GOP senator: ‘Trump's problems were vetted during the campaign’

Sen. Ron JohnsonRonald (Ron) Harold JohnsonAmbassador Gordon Sondland arrives on Capitol Hill for testimony in impeachment inquiry GOP cautions Graham against hauling Biden before Senate Sondland could provide more clues on Ukraine controversy MORE (R-Wis.) said on Thursday that President TrumpDonald John TrumpTrump says he doesn't want NYT in the White House Veterans group backs lawsuits to halt Trump's use of military funding for border wall Schiff punches back after GOP censure resolution fails MORE's "problems" regarding sexual misconduct accusations were an open matter during the 2016 presidential election, which he won regardless.

"Trump's problems were vetted during the campaign," Johson told CNN's Chris Cuomo on "New Day." 

"All these allegations were certainly understood during the campaign and the American people elected President Trump," he continued. 


Trump has been accused of sexual harassment or inappropriate groping or kissing by at least 16 women. 

In a 2005 "Access Hollywood" tape made public by The Washington Post just weeks before Election Day, Trump can be heard bragging about kissing and groping women without their consent.

"When you're a star, they let you do it. You can do anything," Trump says on the recording.

Johnson went on to say that only allegations of misconduct against Trump that took place during his presidency should be investigated. 

"If it's something during his presidency, absolutely we have to provide oversight. Prior to that, the voters spoke."

Johnson's comments come as congressional Democrats have called for investigations into the accusations against Trump, with some going so far as to call for him to step down. 

"President Trump should resign. These allegations are credible, they are numerous,” Sen. Kirsten GillibrandKirsten GillibrandSanders seeks spark from Ocasio-Cortez at Queens rally Overnight Defense — Presented by Boeing — House passes resolution rebuking Trump over Syria | Sparks fly at White House meeting on Syria | Dems say Trump called Pelosi a 'third-rate politician' | Trump, Graham trade jabs Senate confirms Trump's Air Force secretary pick MORE (D-N.Y.) told CNN on Monday.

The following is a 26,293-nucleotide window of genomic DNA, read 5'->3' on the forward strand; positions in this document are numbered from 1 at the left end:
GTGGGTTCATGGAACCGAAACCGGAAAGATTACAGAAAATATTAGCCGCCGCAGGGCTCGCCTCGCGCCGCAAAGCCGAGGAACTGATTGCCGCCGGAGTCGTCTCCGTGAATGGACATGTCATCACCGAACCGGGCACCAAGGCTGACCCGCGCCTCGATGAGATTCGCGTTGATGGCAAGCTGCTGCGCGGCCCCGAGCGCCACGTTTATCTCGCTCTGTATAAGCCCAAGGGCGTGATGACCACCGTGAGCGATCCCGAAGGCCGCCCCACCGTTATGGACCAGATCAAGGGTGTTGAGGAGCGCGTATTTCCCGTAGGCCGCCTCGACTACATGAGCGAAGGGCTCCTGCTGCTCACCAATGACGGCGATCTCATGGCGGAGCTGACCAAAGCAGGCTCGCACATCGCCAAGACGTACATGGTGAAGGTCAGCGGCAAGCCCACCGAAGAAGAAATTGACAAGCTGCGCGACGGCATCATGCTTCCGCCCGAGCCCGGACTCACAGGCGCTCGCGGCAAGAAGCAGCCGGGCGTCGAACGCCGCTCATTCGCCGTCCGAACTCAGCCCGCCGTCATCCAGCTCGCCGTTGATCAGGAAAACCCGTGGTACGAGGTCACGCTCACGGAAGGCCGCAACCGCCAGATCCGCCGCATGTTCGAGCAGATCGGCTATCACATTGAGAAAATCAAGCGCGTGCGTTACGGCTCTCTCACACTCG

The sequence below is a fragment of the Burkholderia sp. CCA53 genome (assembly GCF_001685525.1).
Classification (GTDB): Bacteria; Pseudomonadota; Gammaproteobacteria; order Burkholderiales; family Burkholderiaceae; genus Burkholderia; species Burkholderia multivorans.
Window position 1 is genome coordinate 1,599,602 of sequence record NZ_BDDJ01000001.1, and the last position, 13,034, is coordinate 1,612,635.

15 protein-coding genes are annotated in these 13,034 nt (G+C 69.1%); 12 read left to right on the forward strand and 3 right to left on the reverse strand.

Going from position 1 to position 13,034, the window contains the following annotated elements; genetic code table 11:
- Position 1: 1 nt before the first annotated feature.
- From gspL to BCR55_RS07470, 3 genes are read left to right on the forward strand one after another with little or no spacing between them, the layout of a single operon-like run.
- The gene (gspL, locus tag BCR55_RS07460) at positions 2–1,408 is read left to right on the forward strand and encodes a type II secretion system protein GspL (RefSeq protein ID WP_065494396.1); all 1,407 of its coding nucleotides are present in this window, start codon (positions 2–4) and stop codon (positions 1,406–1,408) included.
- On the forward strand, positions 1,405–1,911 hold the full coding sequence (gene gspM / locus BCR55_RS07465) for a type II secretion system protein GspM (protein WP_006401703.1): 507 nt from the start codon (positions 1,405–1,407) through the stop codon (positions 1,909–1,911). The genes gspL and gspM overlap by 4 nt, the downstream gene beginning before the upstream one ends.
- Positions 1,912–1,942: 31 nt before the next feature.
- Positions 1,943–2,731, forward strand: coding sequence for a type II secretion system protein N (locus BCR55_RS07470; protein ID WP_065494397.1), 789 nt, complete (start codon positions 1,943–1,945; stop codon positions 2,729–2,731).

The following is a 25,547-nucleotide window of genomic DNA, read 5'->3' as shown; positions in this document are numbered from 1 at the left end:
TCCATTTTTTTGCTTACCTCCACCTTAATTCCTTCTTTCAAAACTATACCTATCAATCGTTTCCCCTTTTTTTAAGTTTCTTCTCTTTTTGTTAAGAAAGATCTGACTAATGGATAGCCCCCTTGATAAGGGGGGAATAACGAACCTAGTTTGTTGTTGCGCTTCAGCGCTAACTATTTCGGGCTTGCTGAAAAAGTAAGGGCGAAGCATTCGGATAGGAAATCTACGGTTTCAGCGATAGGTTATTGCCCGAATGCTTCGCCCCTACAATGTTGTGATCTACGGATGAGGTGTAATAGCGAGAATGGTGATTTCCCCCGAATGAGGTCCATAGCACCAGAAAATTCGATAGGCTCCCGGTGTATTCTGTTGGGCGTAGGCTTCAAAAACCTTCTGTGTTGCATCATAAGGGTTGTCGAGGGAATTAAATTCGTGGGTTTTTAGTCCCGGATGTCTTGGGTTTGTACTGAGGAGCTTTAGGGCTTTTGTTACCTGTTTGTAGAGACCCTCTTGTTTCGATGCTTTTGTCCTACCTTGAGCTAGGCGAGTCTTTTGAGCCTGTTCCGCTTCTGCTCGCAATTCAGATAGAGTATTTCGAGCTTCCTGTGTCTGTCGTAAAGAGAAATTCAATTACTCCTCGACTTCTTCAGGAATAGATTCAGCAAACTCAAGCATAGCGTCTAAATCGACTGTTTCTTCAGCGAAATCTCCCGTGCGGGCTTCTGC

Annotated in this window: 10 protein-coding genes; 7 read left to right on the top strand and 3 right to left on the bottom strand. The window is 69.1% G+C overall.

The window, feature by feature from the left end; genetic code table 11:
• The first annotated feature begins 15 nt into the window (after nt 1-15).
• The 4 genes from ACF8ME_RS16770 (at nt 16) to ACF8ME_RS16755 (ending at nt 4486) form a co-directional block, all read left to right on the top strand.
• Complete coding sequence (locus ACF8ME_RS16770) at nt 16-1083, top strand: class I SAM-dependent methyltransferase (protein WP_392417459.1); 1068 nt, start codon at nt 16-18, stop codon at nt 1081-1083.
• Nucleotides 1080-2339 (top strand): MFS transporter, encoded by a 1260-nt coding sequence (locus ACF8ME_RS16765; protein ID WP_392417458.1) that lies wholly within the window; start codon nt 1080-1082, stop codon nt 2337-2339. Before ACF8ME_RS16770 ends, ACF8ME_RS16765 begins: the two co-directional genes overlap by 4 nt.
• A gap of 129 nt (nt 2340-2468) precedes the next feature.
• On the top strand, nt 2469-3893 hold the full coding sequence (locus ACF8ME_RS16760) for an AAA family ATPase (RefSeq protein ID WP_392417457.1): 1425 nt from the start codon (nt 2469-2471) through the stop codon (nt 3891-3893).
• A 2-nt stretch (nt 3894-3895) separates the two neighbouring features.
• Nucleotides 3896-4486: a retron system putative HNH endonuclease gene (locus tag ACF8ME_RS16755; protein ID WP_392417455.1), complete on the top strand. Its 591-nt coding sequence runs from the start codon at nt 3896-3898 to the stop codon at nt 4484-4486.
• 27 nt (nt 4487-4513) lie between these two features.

Three of the women who accused Trump of sexual harassment called on Congress in a Monday news conference to investigate their stories. 

Sen. Ron WydenRonald (Ron) Lee WydenHillicon Valley: Facebook removes Russian, Iranian accounts trying to interfere in 2020 | Zuckerberg on public relations blitz | Uncertainty over Huawei ban one month out US ban on China tech giant faces uncertainty a month out Hillicon Valley: GOP lawmakers offer election security measure | FTC Dem worries government is 'captured' by Big Tech | Lawmakers condemn Apple over Hong Kong censorship MORE (D-Ore.) tweeted after the news conference, saying that if Trump will not resign, Congress should investigate the allegations.  

Rep. Gregory MeeksGregory Weldon MeeksHouse Democrat urges anti-Trump resistance within administration to come 'out of the shadows' Ten notable Democrats who do not favor impeachment Embattled Juul seeks allies in Washington MORE (D-N.Y.) introduced a resolution on Tuesday that called on Congress to probe the sexual misconduct accusations against the president. 

The president has denied the allegations and the White House has maintained that its official position on the matter is that the accusers are lying. 

The renewed attention on the accusations against the president come as women across the country have come forward to accuse powerful men in various industries of sexual misdeeds. 

Rep. John ConyersJohn James ConyersEXCLUSIVE: Trump on reparations: 'I don't see it happening' McConnell: Reparations aren't 'a good idea' This week: Democrats move funding bills as caps deal remains elusive MORE Jr. (D-Mich.) and Sen. Al FrankenAlan (Al) Stuart FrankenTake Trump literally and seriously in Minnesota Ninth woman accuses Al Franken of inappropriate contact Al Franken to host SiriusXM radio show MORE (D-Minn.) announced last week they would be resigning amid accusations of sexual misconduct.